What the World Needs Now… (Part 2 of 4) By Wendy Johnson

As businesses become more global, the opportunity for worldwide influence becomes greater. When an indigenous worker engages in business with a foreign company, they inevitably adopt a hybrid of values based on their own culture and the culture of the organization. Over time, the "norms" at work become the "norms" at home and eventually, the "norms" of the community.

In addition to its worldwide financial influence, globalization is rich in political and social ideology. In India, globalization has brought about a type of women's liberation. The Self-Employed Women's Association (SEWA) credits the advancement of women's literacy, self-esteem, and equality to the assimilation of international values. Workers in third-world countries have new opportunities to earn fair wages compared to wages in traditional industries such as farming. Human rights unions are also beginning to develop to monitor employment practices.

In his latest book The World is Flat: A Brief History of the Twenty-first Century, Thomas Friedman describes an optimistic view of the world in which information and education flow freely from one country to another, creating abundant opportunities for the ambitious. Although the media tends to focus on jobs moving out of developed countries, Friedman and others suggest that the flattening of the world economy actually enhances opportunities and evens the economic playing field. According to the World Bank, worldwide poverty dropped from 54% in 1950 to less than 24%. The shifting of funds has lessened the gap between the needy and supportive countries.

Globalization has also broadened the impact that businesses can have on worldwide needs. Relief efforts after the tsunami in South Asia are some of the greatest examples of corporate philanthropy to date. Fortune 500 companies in the United States donated over $250 million in relief, giving more than many countries combined and making business one of the world’s top ten donors.

Although globalization increases awareness of social issues such as human rights and environmentalism, it has often been compared to fire. While it has numerous positive influences, it also has the power to destroy. The rapid change of technology has accelerated development in poorer countries without all the regulatory controls that have evolved over years in the richer developed countries. There are no OSHA's, SEC's, or EPA's. Unfortunately, the lack of regulation creates gaps that may be filled with corruption.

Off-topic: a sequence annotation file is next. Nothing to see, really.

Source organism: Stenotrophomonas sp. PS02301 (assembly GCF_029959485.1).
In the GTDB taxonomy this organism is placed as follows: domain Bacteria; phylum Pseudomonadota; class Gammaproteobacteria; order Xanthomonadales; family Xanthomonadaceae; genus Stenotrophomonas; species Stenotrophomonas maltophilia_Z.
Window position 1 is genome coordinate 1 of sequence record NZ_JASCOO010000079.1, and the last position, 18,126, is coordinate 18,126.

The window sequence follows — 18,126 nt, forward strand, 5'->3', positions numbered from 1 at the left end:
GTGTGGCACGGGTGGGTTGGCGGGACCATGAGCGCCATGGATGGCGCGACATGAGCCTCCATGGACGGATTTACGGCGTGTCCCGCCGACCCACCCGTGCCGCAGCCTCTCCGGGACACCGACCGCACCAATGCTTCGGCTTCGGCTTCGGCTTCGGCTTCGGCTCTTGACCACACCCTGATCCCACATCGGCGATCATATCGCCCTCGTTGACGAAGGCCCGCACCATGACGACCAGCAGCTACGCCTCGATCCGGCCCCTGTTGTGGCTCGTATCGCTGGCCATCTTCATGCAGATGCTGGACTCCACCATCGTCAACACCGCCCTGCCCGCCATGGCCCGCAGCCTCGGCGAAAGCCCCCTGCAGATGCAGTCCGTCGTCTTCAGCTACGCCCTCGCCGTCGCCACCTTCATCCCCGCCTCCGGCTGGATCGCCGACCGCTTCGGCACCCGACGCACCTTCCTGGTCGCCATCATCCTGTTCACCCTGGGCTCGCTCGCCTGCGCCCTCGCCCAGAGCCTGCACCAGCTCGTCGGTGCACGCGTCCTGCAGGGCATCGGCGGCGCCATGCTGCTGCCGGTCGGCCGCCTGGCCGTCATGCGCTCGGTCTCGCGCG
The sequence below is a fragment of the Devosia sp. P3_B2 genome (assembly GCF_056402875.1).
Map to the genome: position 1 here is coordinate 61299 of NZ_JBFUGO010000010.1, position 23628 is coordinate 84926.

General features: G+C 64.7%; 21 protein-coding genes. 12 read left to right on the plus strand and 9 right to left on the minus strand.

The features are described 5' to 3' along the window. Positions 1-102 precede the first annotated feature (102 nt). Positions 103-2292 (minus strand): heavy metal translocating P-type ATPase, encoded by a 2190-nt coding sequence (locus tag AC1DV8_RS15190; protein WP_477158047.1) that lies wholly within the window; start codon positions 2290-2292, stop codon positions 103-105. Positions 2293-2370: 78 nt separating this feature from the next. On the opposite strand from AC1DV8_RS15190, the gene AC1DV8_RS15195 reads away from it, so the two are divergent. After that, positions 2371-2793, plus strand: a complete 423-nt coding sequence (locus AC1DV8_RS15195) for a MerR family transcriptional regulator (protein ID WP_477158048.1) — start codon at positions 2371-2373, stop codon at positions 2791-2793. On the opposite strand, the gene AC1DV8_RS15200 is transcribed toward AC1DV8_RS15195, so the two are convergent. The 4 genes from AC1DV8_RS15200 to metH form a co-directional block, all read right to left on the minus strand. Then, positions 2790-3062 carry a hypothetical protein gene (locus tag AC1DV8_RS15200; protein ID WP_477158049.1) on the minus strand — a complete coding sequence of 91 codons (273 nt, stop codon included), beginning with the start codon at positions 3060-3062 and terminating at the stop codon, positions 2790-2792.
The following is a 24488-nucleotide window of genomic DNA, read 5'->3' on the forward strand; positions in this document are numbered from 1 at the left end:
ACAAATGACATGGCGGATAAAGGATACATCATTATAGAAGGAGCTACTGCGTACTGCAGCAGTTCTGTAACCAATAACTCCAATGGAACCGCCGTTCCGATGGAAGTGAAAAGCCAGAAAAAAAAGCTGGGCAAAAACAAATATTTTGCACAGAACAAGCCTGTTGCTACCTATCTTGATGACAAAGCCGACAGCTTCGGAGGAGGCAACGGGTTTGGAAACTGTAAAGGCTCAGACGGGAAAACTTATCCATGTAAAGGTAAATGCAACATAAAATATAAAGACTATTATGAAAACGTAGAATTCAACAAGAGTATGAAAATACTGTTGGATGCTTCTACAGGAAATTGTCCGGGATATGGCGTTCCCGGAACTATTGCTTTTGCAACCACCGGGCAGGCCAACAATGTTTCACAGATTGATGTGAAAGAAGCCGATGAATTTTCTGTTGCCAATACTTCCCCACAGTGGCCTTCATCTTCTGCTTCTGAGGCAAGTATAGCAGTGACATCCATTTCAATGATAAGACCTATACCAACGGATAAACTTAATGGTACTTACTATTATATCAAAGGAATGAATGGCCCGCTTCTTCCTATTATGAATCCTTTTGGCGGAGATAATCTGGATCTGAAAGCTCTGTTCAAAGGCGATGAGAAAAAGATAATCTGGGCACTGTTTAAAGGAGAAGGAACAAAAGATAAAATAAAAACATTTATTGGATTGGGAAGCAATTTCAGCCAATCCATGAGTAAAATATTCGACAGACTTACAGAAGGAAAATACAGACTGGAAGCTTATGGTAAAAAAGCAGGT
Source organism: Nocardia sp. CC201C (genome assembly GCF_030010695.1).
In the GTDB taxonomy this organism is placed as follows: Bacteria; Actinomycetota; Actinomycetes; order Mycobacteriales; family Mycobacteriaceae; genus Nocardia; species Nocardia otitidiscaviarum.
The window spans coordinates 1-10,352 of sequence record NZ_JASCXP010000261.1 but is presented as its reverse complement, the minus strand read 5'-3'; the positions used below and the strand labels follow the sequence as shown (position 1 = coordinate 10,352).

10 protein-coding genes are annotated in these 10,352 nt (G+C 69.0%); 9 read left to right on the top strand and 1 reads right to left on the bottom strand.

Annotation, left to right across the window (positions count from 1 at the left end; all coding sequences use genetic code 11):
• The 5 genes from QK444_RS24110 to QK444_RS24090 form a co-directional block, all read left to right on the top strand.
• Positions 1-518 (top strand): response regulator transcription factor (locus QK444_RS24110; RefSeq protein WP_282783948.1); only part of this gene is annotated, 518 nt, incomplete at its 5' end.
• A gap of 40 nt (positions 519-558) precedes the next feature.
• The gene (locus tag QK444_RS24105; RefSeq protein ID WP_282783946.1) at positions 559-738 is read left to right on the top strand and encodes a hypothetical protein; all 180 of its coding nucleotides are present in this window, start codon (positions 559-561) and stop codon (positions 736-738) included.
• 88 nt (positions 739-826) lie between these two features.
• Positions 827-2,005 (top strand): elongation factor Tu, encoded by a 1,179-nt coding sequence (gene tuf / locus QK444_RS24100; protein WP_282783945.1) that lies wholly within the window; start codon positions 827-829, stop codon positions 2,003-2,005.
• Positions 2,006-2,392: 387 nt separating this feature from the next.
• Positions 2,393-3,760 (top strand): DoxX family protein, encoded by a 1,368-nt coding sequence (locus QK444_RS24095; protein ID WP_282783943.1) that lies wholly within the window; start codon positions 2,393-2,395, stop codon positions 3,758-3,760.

For example, the issue of "e-waste," or the disposal of hazardous technology by-products such as computers and mobile phones, has long been outsourced to Asian workers who engage in horrific and primitive recycling operations that jeopardize workers and environments. Eager workers are exposed to hazardous levels of lead, cadmium, mercury, and other chemical agents. Unsalvaged parts are simply discarded in local waterways, contaminating the drinking water for thousands. (For more information, go to www.ban.org). While the increased employment opportunities are desperately needed, the lack of accountability has created more and greater economic and health issues.

One of the fastest growing segments of exported services is medical procedures. India has invested heavily in creating hospitals that rival some of the world's most luxurious resorts. Although patients have to travel great distances to seek treatment, the cost of their treatment can be as little as 20% of North American hospitals. Without heavy government regulation, physicians are free to provide cutting-edge experimental services for which patients might otherwise have to wait many years. Although some patients may benefit from these procedures, others may be put at risk.

Despite one's opinion of globalization, it is clear that technology has forever changed our business borders. The relative ease of entry into international markets, even for small home-based businesses with internet websites, reflects the extent business has the potential to influence worldwide social change. So with business having an impact worldwide, what will be the opportunity for business coaches? Our next issue will explore Business Coaching's impact opportunity.


Wendy Johnson, MA, CEC, CMC is the full-time president and chief executive officer (CEO) of the Worldwide Association of Business Coaches (WABC). Johnson's vision is a business coach working with every business, organization and government. Learn more about WABC at http://www.wabccoaches.com. She may be reached by email, at: presceo@wabccoaches.com.

If you wish to reproduce this article in any material form, you must first contact WABC for permission.

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